Residents in the area of Mescalero Apache tribal territory have noticed ecosystem-wide changes in addition to variations in the local temperature. The increasing frequency and intensity of wildfires in the area, as a result of the unusually dry forest conditions, is one particular area of concern. Bark beetles are also affecting the health of the forest environment. Local environmental experts claim that the bark beetles are getting more and more deadly in the already drought-damaged trees. As a result of the bark beetle infestation, more fuel has been produced for wildfires, which feeds the cycle of forest degeneration. Other catastrophic events that the Mescalero Apache are now facing include unpredictable floods, cold snaps that kill crops, strong winds and drastic shifts in temperature from day to night.

Fortunately, there is a Mescalero-based AmeriCorps program that brings together volunteers who have been working hard to develop creative solutions to challenging problems caused by climate change. While the Mescalero Apache Tribe does not currently have a specific climate change program or policy relating to climate change adaptation, the tribe has implemented a number of environmental initiatives to help increase tribal resilience to climate change impacts, according to project leader Mike Montoya. For instance, to ensure landscape conservation Mike and his team have been striving to clear tribal grounds of exotic trees, primarily Chinese elm. The exotics removal initiative helps restore the watershed and gives locals access to more firewood. In this operation, staff members distribute the firewood to community elders after it has dried for six months.

Despite not being an agrarian culture traditionally, the tribe has aslo collaborated with the county extension office of New Mexico State University to develop an innovative real-world classroom where students build and employ various technology to grow food. After successfully constructing the garden and greenhouse, the group is now able to plant a variety of vegetables and fruits and test the viability of producing particular crops in the challenging conditions generally present on Mescalero Apache tribal territory. The collaborative group also educates students and other members of the community about the advantages of a healthy diet via lectures and demonstrations. They also give local farmers the chance to sell their produce to locals directly. The project's goal is to use less fossil fuel when people travel beyond the reservation to buy food. Additionally, the project aids tribal members in avoiding pesticide- and fertilizer-tainted foods.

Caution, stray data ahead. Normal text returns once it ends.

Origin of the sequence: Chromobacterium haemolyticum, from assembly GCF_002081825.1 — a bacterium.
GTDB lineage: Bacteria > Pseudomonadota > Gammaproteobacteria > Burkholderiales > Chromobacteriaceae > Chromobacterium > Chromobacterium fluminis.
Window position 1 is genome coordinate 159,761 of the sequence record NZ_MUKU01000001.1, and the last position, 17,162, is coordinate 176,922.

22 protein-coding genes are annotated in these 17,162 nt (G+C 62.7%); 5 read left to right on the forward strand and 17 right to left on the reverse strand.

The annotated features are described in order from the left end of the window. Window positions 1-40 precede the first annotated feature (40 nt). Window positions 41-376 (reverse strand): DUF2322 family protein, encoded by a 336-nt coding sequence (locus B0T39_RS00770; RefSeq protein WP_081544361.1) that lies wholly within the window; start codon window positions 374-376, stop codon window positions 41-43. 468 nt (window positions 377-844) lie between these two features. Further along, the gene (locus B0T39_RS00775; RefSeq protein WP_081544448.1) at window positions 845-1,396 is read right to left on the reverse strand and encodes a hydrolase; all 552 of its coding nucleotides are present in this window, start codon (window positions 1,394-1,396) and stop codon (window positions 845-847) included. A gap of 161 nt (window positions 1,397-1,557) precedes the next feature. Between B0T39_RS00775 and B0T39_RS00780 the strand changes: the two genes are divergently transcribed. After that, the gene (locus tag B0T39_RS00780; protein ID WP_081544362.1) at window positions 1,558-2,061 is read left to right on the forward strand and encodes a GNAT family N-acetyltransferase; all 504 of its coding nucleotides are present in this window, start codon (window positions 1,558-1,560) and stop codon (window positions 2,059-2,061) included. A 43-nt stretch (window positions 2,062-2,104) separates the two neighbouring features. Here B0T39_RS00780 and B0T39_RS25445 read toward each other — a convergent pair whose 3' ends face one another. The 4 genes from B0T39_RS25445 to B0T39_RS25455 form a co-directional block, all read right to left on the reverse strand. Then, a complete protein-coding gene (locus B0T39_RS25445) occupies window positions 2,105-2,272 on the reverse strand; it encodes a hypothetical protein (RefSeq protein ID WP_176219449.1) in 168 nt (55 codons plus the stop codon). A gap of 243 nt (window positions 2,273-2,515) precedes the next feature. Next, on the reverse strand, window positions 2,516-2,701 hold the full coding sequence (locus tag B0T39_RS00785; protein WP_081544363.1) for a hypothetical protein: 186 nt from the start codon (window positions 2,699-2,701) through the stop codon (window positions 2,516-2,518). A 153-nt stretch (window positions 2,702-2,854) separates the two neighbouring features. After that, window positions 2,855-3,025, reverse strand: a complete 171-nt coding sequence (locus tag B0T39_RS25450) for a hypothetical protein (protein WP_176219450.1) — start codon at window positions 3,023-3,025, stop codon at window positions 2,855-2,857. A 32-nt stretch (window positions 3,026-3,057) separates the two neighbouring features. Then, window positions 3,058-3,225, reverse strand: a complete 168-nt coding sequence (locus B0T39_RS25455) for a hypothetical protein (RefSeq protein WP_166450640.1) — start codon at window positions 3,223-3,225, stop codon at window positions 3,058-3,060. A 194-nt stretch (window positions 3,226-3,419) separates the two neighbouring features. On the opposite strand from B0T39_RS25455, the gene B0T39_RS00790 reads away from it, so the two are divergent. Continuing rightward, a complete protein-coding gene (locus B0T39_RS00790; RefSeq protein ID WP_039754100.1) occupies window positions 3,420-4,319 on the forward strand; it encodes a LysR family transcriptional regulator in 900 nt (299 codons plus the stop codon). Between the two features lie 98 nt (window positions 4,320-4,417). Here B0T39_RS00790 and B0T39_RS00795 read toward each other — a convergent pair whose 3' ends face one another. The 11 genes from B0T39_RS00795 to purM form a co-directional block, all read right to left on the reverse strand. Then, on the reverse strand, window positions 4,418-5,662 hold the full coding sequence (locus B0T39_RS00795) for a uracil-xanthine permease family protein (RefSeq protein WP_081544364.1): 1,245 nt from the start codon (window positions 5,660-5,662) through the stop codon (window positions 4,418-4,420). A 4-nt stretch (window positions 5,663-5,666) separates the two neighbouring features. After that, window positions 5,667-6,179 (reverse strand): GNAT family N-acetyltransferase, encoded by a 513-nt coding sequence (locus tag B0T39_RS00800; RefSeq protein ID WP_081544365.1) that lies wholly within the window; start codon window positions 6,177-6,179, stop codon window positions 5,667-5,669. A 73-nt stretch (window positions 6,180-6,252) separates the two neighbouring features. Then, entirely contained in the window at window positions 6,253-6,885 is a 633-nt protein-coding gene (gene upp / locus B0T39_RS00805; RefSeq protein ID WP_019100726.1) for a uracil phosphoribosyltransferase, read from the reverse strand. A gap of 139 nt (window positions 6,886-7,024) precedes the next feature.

The US Department of Energy granted the Mescalero Apache Housing Authority a $120,900 grant in 2009 to upgrade aging wood-burning heaters and stoves with more modern, energy-efficient models. The initiative, which improves in-home heating efficiency and lowers greenhouse gas emissions, is primarily designed for elderly and low-income families. The tribe has most recently obtained more financing for an experimental solar energy installation.

Moreover, the initiative has worked to raise the quality of water. The Mescalero fish hatchery's water discharge used to go straight into South Tularosa Creek. This process increased the risk of disease transfer from the hatchery into surface waters and caused an artificial nutrient load into the creek. In response, the program built a 1/2 acre settling and clarifier pond to capture hatchery outflow and contain settleable particles and nutrients before returning the water to the stream. The water quality at the discharge site has improved as a result.

These are merely a few instances, in which local community members together with governmental and non-governmental organisations have demonstrated flexibility and adaptation during these trying times for the Mescalero Apache. Not only are these projects ensuring a more sustainable way of life for the region and the tribe, but also bringing the community together in attempts to both find more durable methods of survival and also work towards a more stable and resilient future. But even with financial support, the strength and capabilities of the Mescalero Apache are being put to test, as the harsh climate forecast pose great risks. Indigenous knowledge together with adaptability and external support are key factors in keeping these communities safe and healthy.

Author: Liva Puka


Read our other blogs:

Check out our recipes to reduce food waste

Follow Food circle over on social media:






Download and use food waste apps

Download the international “Too good to go”